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Proper portions: Are you kids eating great, or overloading their plates?

MILWAUKEE -- You now what they say, a balanced diet is all about portion control. So are your kids eating great -- or overloading their plates? Our registered dietitian Lisa Grudzielanek with Your Tasty Life joins Real Milwaukee to review right-sized portions for school-aged kids.

Children's nutritional needs vary according to age and the amount of activity.

  • It`s a misconception that boys need to eat more than girls (until puberty, at least).
  • Goal at every meal is to first fill half your child`s plate with veggies and fruit.
  • To find out the portion that is right for your child`s age and activity level go to: https://www.choosemyplate.gov/MyPlate-Daily-Checklist-input
  • For 9-13 year olds, MyPlate recommendations by the United States Department of Agriculture, breaks down as follows for fruit, vegetables, grains and protein. Dairy needs are also noted on their website.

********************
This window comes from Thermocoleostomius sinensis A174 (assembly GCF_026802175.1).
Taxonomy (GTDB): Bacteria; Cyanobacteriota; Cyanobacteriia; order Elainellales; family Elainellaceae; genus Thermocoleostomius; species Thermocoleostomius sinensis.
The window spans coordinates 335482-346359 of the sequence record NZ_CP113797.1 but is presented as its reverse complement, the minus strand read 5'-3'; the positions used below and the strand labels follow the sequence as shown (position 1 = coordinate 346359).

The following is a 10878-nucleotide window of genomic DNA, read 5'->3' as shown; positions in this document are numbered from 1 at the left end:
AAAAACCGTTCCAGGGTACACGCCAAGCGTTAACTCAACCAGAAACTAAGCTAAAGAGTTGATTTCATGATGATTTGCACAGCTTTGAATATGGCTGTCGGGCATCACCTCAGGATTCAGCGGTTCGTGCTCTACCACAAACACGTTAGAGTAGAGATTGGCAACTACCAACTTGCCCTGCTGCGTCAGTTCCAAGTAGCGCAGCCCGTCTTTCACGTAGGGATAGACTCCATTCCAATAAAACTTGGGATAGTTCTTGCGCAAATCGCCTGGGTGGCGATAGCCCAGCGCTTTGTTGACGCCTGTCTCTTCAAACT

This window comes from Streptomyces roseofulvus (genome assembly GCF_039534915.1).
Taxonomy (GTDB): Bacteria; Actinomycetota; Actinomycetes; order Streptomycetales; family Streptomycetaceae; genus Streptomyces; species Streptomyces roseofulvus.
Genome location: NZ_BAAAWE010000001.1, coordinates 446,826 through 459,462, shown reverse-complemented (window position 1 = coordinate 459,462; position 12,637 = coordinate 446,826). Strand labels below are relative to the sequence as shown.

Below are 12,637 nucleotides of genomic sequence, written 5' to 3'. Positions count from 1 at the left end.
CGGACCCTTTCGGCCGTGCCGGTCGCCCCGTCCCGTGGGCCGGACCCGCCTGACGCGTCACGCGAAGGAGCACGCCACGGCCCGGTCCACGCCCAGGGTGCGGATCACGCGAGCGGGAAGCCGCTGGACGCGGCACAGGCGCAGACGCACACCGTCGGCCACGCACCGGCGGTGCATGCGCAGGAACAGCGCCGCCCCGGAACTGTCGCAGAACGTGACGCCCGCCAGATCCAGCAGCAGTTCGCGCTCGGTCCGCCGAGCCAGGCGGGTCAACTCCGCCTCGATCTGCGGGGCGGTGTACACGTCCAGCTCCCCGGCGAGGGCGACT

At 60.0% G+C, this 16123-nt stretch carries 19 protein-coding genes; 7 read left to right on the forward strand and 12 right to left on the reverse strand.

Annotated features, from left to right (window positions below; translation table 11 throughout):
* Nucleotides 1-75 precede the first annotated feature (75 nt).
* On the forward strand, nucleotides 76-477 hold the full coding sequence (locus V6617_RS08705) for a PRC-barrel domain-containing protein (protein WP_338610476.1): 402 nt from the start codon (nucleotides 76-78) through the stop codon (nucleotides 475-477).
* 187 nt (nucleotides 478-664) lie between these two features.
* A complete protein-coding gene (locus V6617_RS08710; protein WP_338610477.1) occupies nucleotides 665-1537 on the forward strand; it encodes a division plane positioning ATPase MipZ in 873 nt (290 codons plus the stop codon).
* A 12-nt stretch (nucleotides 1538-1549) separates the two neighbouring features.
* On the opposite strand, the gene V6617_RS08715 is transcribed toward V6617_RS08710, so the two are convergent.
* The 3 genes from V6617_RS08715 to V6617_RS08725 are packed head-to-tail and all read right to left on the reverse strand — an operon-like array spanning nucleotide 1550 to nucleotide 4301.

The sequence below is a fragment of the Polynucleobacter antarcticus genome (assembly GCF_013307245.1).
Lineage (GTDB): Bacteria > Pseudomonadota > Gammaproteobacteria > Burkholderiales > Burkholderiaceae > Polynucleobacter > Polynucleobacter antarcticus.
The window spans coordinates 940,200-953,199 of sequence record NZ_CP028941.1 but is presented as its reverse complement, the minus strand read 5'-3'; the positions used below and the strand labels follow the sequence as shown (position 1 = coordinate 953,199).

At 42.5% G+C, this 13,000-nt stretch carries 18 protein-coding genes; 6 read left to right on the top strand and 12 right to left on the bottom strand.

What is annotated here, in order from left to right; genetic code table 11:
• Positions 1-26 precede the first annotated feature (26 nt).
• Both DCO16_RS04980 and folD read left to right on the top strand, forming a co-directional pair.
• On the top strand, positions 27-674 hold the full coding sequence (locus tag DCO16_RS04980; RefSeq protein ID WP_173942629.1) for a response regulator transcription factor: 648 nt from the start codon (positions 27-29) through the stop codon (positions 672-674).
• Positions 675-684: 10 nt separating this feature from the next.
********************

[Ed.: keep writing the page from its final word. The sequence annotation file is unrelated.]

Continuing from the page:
• 1 ½ to 2 cups of fruit
Equivalent to consume in a day

  • 16 seedless grapes= ½ a cup
  • One 4-ounce apple sauce = ½ a cup
  • 1 large banana = 1 cup

• 2 to 2 ½ cups veggies
Equivalent to consume in a day

  • About 12 baby carrots or 2 medium carrot = 1 cup
  • ½ cup green beans or mashed potatoes
  • 1 cup of broccoli

• 5 to 6 ounces of grains
Equivalent to consume in a day

  • 1 cup whole grain cereal = 1 ounce
  • 1 slice whole grain bread = 1 ounce
  • 10 whole wheat crackers = 2 ounces
  • 1 cup cooked pasta/rice = 2 ounces

• 5 to 5 ½ ounces of protein
Equivalent to consume in a day

  • 1 egg = 1 ounce of protein
  • Small hamburger = 3 ounce equivalent
  •  2 tablespoon of peanut/almond butter= 1 ounce
  •  1/2 cup of beans = 1 ounce